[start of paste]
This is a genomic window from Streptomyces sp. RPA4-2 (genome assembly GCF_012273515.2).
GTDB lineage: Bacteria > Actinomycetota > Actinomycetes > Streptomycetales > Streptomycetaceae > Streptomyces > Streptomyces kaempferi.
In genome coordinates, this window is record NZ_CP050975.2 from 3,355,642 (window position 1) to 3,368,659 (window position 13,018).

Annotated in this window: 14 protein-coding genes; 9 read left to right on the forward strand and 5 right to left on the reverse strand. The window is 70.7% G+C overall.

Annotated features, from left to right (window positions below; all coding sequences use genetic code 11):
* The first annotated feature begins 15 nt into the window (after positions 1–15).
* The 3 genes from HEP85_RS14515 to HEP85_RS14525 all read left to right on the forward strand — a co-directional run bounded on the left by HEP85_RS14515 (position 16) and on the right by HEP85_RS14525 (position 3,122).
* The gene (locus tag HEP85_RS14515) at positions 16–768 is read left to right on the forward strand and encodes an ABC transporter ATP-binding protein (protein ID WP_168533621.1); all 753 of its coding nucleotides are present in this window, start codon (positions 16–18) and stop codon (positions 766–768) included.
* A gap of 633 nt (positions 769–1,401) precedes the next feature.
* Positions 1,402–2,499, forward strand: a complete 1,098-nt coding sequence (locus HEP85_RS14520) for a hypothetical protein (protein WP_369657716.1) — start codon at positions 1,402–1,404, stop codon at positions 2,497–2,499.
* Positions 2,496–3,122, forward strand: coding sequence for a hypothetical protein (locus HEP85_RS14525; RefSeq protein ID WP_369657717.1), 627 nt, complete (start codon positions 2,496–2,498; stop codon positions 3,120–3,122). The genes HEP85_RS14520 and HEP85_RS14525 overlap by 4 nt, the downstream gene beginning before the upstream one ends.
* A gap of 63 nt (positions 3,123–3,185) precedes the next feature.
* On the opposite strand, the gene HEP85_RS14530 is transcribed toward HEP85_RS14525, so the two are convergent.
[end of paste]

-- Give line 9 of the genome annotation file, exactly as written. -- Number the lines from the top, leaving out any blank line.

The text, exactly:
* A gap of 633 nt (positions 769–1,401) precedes the next feature.